Thursday, June 5, 2008


Last week we went for a consult at a children's hospital near here to learn more about botax and selective dorsal rhizotomy, both of which were recommended by Hannah's physiatrist. We know that SDR is at least a year off but we thought since we wanted to find out more about botax, we might as well ask them about the surgery while we were there.

So here's how it goes when you consult with a specialist about your kid's care: you carry all of this hope with you along with your notebook of questions and you lay it all on their table and pray that they are the ones with the magic answers. That they'll say, "she looks amazing and her case is so mild. We can definitely make this much, much better with our cutting-edge, little to no risk procedure."

Yeah, it wasn't quite like that. But we did learn that it makes sense to do botax first, before considering SDR. That she may do so well with botax, SDR might not be necessary. That if we do think SDR is a good option for her, she would be a really good candidate for it. They ("they" refers to the neurosurgeon, physiatrist, orthopedist and nurse practitioner who were all part of the meeting) said that compared to many of the other kids they work with, Hannah's spasticity is actually not that bad. That she is bright and she has a built-in motivator in Isabelle and she has obviously committed (their words, not mine!) parents who will give her every opportunity to succeed so all of these things are in her favor.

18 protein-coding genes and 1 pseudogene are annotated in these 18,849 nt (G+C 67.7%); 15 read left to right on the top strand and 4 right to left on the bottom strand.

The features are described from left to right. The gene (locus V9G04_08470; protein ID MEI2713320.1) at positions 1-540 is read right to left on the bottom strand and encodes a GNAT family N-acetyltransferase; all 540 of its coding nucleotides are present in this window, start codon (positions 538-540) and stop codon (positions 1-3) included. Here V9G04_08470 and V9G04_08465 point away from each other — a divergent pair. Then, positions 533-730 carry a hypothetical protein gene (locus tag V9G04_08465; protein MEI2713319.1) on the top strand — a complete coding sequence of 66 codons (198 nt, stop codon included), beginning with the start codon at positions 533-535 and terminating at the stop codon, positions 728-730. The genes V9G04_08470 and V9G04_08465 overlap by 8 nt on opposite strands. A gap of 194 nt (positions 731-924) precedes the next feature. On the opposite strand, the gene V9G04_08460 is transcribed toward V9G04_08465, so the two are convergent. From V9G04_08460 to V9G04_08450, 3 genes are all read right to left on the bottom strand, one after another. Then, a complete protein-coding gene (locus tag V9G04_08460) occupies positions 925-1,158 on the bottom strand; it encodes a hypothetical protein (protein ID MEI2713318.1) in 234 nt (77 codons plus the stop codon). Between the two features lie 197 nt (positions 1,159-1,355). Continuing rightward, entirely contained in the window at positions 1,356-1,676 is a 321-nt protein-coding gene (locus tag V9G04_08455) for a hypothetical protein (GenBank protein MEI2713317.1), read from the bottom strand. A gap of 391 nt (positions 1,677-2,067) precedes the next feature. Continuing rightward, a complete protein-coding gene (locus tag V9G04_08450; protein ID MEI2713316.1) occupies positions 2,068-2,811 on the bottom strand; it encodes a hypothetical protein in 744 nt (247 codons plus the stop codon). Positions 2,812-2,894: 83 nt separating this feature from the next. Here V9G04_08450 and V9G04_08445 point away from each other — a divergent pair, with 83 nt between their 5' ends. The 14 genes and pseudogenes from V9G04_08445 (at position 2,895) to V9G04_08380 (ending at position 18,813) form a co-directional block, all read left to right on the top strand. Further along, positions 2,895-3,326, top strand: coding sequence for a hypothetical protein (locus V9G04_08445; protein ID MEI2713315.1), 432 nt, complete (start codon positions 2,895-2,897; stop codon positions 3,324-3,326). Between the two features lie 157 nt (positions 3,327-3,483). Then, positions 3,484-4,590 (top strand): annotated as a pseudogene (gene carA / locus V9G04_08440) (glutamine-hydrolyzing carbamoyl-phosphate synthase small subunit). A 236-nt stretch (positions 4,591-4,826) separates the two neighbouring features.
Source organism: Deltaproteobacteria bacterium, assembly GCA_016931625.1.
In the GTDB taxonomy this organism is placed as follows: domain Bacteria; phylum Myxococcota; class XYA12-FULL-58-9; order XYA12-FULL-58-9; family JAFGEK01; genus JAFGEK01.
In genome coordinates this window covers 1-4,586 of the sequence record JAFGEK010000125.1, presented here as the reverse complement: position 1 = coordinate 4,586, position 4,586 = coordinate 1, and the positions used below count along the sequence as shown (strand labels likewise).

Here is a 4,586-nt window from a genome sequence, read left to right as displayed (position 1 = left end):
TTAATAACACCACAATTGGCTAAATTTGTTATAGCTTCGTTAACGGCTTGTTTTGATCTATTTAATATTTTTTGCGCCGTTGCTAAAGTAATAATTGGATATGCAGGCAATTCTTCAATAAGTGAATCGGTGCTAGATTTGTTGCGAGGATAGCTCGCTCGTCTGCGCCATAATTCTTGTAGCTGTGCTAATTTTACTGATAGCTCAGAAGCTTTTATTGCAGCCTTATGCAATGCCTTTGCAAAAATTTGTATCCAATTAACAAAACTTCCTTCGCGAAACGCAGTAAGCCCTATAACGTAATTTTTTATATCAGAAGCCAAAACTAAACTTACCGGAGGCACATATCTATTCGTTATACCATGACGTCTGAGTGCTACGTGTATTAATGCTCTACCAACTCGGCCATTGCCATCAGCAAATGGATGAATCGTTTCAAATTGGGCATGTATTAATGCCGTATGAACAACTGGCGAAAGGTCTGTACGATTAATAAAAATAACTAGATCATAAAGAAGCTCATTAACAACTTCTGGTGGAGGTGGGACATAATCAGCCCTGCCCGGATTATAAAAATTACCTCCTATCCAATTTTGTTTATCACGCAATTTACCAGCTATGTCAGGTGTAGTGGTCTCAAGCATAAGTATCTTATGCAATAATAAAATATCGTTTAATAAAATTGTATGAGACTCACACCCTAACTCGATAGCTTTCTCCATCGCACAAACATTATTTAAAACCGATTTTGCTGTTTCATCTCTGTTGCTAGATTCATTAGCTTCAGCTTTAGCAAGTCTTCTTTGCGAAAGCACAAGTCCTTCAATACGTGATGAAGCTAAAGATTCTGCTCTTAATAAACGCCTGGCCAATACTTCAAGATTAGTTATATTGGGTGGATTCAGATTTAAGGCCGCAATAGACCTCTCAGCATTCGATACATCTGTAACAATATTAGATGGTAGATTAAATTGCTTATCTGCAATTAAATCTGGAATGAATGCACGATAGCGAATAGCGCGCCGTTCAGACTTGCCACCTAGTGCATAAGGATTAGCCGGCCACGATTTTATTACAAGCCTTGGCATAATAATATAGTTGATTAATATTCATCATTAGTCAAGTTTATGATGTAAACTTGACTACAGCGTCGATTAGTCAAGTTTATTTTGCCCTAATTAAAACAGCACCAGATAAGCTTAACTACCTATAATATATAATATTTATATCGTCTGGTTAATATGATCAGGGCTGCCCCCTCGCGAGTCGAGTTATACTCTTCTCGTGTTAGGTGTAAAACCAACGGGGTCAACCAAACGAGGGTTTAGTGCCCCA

So this was good to hear.

But they also talked about her deficits: not just spasticity but also motor control problems and weakness. Spasticity mostly in her legs but also in her arms to some degree. Problems sitting well independently. Hyper-reflexes. Slight scissoring of her legs. When I asked about her ability to walk without any assistive devices in the future, neither the neuro or the physiatrist was too positive. They focused on "functional mobility" and mentioned forearm crutches or canes.

None of this is news to us but that doesn't make it any easier to hear.

As we were leaving the hospital, we saw a man playing the piano in the lobby. The girls were totally entranced and both sidled up close to him to watch, Hannah in her walker and Isabelle standing right next to her. I thought, "this is what's important: listening to music, hanging with family, enjoying the moment." And that's what I'm going to try to stay focused on.

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